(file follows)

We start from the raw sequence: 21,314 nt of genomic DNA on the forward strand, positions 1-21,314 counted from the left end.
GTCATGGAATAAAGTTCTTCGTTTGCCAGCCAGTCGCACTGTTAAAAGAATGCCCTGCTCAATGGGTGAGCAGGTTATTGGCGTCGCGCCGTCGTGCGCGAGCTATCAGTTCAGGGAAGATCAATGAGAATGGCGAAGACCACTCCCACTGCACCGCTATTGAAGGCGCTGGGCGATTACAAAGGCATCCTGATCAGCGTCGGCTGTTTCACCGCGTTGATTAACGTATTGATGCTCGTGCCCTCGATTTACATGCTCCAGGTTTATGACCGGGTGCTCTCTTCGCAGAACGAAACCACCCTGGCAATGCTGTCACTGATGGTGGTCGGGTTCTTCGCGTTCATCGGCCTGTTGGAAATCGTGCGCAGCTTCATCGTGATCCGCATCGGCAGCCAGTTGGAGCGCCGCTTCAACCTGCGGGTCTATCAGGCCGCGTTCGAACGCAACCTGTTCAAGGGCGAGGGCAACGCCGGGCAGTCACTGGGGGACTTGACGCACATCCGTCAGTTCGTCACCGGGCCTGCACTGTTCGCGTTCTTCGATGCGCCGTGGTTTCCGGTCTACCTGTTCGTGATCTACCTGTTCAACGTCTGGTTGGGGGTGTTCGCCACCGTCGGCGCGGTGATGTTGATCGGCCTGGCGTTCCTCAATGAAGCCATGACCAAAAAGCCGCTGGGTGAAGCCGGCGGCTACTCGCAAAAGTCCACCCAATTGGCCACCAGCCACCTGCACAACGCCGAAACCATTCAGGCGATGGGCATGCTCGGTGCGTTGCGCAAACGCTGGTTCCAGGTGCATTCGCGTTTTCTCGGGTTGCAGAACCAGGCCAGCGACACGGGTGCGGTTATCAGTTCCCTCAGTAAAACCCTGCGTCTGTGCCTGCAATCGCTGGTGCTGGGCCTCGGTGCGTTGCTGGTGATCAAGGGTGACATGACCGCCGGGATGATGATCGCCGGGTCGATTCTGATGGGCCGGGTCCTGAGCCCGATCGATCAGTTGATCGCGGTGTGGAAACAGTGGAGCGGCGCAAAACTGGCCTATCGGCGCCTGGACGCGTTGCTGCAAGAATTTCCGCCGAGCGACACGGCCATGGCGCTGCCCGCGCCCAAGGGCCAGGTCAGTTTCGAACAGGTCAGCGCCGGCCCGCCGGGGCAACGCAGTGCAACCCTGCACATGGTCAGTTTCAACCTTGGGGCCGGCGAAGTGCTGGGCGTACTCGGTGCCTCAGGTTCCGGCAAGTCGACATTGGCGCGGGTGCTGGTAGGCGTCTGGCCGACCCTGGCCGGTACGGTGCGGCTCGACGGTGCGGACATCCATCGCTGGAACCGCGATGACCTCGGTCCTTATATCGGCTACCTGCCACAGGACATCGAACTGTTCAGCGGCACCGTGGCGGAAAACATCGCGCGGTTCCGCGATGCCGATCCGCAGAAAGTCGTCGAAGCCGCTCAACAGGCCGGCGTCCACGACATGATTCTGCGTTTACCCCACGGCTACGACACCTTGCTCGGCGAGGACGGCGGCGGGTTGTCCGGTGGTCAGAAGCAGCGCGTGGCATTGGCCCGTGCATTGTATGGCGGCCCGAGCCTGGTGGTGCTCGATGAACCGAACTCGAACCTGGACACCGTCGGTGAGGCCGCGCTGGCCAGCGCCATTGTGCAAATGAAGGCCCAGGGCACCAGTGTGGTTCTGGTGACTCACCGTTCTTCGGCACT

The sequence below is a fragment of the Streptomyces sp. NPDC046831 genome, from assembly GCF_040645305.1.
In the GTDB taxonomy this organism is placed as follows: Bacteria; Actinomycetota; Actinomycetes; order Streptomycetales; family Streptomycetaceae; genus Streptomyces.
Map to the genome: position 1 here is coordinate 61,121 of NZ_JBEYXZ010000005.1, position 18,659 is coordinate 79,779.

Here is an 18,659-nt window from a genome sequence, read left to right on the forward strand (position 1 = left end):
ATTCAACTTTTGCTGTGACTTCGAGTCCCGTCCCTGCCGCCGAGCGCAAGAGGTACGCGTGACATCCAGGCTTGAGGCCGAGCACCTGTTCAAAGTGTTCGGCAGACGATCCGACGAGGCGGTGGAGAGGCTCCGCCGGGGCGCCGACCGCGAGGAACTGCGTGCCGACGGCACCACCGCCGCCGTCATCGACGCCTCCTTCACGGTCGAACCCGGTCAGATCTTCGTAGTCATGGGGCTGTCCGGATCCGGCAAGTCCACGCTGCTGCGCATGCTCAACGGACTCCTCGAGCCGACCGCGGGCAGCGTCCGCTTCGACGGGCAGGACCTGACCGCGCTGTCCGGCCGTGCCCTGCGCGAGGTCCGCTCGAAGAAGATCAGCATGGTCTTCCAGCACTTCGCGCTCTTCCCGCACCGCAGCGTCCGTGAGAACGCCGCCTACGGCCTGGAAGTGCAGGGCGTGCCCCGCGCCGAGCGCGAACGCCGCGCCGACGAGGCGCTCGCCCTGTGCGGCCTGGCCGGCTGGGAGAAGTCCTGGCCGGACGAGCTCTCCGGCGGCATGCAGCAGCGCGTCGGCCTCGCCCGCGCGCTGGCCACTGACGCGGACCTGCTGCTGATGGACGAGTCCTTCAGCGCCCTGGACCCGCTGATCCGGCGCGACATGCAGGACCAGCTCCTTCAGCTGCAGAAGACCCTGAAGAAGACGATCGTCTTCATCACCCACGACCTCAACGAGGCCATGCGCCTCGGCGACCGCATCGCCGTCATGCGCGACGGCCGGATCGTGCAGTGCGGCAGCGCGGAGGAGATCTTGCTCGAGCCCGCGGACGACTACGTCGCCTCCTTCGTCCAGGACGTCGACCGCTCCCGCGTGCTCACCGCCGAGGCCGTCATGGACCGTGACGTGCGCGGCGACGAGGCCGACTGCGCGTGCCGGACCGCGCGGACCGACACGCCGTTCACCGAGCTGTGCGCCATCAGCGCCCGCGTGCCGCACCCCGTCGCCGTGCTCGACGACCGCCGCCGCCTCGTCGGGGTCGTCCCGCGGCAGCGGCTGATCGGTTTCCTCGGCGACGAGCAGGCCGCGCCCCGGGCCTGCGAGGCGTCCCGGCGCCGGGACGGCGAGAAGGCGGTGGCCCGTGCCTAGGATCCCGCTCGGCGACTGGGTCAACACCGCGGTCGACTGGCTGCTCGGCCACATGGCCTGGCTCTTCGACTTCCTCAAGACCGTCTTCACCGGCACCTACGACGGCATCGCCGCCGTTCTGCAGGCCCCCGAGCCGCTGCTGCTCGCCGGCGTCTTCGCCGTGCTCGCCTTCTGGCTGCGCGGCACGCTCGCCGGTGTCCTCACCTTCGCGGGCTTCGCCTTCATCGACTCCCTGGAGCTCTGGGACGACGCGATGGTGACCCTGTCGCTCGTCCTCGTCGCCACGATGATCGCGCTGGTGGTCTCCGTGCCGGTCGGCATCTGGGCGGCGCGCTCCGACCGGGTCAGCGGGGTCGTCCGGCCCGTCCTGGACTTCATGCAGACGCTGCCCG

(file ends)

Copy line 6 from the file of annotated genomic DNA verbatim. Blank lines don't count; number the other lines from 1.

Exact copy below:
Here is an 18,659-nt window from a genome sequence, read left to right on the forward strand (position 1 = left end):